Old English cuðe, past tense of cunnan "to be able" (see can (v.1)); ending changed 14c. to standard English -d(e). The unetymological -l- was added 15c.-16c. on model of would, should, where it is historical. Could be as a response to a suggestion, indicating it may be correct, is by 1938.
negative particle, a word expressing negation, denial, refusal, or prohibition, mid-13c., unstressed variant of noht, naht "in no way" (see naught). As an interjection to negate what was said before or reveal it as sarcasm, it is attested by 1900, popularized 1989 by "Wayne's World" sketches on "Saturday Night Live" TV show.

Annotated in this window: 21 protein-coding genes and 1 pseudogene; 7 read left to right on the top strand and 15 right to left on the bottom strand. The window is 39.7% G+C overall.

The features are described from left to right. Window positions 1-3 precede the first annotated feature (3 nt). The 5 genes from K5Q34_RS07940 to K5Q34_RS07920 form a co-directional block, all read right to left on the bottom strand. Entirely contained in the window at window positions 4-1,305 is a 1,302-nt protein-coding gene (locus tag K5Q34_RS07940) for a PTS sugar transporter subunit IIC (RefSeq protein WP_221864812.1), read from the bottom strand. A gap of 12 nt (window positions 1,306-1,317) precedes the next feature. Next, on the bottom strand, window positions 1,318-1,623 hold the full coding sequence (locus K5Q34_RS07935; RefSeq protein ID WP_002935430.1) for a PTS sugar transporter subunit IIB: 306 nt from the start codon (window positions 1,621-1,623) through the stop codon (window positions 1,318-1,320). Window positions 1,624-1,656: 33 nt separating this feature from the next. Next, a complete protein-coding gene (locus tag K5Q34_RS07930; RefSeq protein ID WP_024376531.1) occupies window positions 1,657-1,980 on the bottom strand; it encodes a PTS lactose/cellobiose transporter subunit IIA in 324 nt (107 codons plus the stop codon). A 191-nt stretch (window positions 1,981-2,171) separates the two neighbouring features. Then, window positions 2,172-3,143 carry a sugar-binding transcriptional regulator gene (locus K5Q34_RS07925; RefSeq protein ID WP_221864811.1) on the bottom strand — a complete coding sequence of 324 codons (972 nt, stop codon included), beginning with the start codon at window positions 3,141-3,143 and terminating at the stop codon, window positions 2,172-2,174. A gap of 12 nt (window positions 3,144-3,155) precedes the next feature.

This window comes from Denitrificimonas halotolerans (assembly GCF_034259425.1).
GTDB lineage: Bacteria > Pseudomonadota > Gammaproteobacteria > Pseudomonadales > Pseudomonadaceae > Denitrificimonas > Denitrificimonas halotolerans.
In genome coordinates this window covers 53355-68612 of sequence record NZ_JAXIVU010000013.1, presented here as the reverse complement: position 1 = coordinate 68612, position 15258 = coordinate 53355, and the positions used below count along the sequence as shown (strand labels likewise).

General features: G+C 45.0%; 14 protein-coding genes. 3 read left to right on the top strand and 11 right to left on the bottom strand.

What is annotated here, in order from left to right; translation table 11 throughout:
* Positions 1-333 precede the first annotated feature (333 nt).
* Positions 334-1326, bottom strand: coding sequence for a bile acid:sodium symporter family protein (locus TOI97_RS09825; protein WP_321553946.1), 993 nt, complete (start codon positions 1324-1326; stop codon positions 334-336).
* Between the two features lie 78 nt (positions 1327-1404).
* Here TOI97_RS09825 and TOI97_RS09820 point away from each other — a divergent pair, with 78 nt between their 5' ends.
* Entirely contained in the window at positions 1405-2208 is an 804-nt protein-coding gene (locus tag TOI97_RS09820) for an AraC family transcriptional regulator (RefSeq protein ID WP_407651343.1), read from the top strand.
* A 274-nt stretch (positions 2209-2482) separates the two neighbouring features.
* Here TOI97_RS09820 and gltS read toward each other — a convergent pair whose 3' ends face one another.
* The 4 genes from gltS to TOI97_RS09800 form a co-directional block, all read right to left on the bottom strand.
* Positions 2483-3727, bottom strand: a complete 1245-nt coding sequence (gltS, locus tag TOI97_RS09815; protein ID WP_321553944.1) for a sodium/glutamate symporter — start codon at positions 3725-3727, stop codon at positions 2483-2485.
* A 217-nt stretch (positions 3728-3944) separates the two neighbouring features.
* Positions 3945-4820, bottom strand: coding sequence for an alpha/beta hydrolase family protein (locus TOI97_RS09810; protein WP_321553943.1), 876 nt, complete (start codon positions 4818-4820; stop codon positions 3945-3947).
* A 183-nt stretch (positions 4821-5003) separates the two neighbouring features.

Not, spoken with emphasis, often stands for the negation of a whole sentence referred to: as, I hope not (that is, I hope that the state of things you describe does not exist). [Century Dictionary, 1895]
To not know X from Y (one's ass from one's elbow, shit from Shinola, etc.) was a construction attested from c. 1930 in modern use; but compare Middle English not know an A from a windmill (c. 1400). Double negative construction not un- was derided by Orwell, but is persistent and ancient in English, popular with Milton and the Anglo-Saxon poets.